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Open letter to Tukur Buratai


The Editor of the Guardian, Mr. Abraham Ogbodo

The Editor of the Guardian, Mr. Abraham Ogbodo

Sir, we had met sometime last year when the army invited editors to be part of a seminar on the national security challenges in Abuja. The editors left Abuja for Maiduguri for a guided tour of operational areas in the war against terror in the Northeast. But I was not part of the Maiduguri movement because I had to leave for my command in Lagos to attend to pressing issues. On the whole however, I was able to perceive you at very close range and I was impressed. Your handling of reactions from the conversation was clinical, both in terms of addressing the specific concerns raised and offering broader perspectives to the whole matter of the role of the military in nation building.

I wouldn’t know what others think but for me, you have come to reinvent the army and re-establish the characteristic institutional discipline. We knew how it was before your arrival and we also know how it is now. Within a very short time, you have stamped on the army some measure of dignity and confidence through a leadership style, which bridges much of the gap between the strategic and tactical levels of army operations.

For instance, I had watched with delight, television footages of the Northeast frontlines. The soldiers were at home with you. On one occasion, you even did push-ups as required by every soldier that was in the formation. Your trimmed frame and austere looks combine to heighten your character as an officer and a gentleman.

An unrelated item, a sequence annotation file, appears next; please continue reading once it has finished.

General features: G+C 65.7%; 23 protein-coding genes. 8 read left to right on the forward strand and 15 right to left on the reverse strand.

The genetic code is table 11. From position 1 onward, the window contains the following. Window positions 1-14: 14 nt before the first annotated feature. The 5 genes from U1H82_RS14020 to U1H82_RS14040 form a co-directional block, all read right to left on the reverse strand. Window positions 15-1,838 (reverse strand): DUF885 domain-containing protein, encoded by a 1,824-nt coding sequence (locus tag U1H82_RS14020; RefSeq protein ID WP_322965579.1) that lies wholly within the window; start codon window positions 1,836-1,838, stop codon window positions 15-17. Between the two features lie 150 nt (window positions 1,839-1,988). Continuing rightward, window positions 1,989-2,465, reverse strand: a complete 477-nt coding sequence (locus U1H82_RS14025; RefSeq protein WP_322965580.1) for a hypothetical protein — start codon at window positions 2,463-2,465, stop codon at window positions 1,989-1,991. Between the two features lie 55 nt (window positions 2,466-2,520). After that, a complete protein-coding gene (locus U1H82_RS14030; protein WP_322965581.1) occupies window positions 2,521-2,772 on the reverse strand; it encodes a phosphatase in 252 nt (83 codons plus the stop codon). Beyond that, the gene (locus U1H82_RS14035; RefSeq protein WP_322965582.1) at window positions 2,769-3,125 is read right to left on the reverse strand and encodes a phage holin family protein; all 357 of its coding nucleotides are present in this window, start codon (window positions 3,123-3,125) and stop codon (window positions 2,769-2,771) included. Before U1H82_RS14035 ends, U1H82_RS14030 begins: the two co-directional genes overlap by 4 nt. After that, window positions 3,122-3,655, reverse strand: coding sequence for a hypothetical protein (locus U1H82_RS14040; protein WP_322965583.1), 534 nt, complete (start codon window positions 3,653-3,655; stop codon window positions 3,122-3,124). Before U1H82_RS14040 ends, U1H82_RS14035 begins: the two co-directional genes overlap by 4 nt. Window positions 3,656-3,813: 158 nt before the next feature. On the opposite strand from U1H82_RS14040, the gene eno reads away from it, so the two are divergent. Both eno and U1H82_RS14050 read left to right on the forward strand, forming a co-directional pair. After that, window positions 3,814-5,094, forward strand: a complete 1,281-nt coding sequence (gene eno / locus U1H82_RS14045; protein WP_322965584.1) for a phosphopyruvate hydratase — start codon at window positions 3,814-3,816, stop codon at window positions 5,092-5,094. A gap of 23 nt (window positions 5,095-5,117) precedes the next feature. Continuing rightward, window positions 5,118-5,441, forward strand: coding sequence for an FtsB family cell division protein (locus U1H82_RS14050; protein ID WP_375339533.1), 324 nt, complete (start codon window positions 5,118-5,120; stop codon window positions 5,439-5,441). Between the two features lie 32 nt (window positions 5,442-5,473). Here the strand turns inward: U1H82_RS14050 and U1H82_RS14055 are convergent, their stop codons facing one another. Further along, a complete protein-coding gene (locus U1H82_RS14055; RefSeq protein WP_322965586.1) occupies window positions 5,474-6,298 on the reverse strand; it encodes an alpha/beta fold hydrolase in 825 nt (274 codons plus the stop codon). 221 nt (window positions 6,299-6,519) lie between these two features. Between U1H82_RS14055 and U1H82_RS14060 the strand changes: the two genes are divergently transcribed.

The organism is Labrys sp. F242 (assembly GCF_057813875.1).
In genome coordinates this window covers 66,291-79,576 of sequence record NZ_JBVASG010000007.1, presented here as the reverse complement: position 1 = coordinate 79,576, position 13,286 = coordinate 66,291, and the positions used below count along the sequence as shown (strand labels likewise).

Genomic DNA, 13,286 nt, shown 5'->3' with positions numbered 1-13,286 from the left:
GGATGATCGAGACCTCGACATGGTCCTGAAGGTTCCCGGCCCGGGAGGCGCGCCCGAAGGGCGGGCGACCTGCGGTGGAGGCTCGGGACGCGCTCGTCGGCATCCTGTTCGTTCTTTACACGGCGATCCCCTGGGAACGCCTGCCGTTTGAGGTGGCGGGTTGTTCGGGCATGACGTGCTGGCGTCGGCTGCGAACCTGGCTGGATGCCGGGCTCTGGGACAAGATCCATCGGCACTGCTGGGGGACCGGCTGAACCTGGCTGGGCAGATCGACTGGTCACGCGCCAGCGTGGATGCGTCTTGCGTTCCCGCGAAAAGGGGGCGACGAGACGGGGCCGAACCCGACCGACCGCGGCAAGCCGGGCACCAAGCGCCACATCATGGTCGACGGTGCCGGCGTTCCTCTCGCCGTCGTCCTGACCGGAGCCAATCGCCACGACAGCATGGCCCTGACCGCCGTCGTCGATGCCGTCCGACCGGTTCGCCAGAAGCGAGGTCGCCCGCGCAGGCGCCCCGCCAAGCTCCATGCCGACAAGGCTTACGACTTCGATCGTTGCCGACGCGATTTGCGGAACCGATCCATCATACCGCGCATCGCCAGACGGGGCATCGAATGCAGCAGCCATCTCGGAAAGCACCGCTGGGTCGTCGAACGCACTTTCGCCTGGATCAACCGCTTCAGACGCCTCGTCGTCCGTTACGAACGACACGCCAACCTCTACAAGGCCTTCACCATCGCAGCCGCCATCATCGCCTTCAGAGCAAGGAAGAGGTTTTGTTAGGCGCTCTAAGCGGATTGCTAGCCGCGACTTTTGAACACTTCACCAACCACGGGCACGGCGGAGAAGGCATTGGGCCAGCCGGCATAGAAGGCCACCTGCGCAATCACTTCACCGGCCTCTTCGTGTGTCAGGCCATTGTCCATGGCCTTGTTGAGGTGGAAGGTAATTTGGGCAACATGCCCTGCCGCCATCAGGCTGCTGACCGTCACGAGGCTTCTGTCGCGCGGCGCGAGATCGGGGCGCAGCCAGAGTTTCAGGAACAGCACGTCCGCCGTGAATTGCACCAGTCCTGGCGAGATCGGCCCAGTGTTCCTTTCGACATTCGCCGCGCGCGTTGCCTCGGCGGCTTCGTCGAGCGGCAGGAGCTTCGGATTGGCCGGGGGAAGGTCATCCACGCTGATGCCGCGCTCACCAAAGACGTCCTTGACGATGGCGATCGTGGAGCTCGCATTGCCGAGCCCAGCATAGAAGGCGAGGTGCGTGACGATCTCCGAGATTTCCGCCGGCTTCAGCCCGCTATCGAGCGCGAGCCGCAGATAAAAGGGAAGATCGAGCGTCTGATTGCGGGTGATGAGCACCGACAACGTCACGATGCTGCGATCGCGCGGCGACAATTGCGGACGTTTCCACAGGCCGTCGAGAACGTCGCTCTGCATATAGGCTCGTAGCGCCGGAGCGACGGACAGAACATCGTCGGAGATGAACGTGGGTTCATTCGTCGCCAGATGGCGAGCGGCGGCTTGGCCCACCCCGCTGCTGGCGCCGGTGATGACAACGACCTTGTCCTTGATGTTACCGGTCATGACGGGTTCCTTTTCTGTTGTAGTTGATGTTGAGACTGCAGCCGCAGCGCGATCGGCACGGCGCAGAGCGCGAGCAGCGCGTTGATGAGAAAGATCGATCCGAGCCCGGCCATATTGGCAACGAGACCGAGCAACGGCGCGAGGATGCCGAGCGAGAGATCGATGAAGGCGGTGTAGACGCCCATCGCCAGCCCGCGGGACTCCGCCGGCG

The only story, and I guess it was the handiwork of enemies, that had attempted to detract from your good image was properly managed and put under control. I am talking of the story of the stupendous wealth you had allegedly made as army procurement office before your current posting and how you invested part of the wealth in choice properties in Dubai.

In the end, it wasn’t a big deal. People came to know about something called snake farming. While other serving and retired military officers, including General Olusegun Obasanjo are doing chicken farming, you have the guts as a brave soldier to go into snake farming. Yet some cowardly people who could not even do snail farming had the effrontery to question the source of your wealth. I want to help you to tell them that a snake venom is more expensive than gold in the international commodity market.

Your style is good. Whenever there is doubt, you usually cause people to see so that they can believe. You took editors to Maiduguri to see and believe. When these people called Bring Back Our Girls Group (BBOGP) would not let the military and the Federal Government have peace, you took them to the sacked Boko Haram stronghold in Sambisa forest to see and believe. They are now the ones pleading for the understanding of Nigerians on behalf of the military regarding the recovery of the remaining kidnapped Chibok school girls. Master stroke!

Sir, I will suggest also that you organise yet another guided tour, this time to your snake farm in wherever it is located so that people can see snakes and a snake farmer at work and believe. I am not coming though; I will be too busy supervising my three titles. The point I am making is that you have been very wonderful, so far, as Army Chief of Staff. I love you and if I were not too old, I would have enlisted in the army so that I could grow to be like you. You don’t look like an oppressor of ‘bloody civilians.’ In fact, you are always smiling and willing to engage.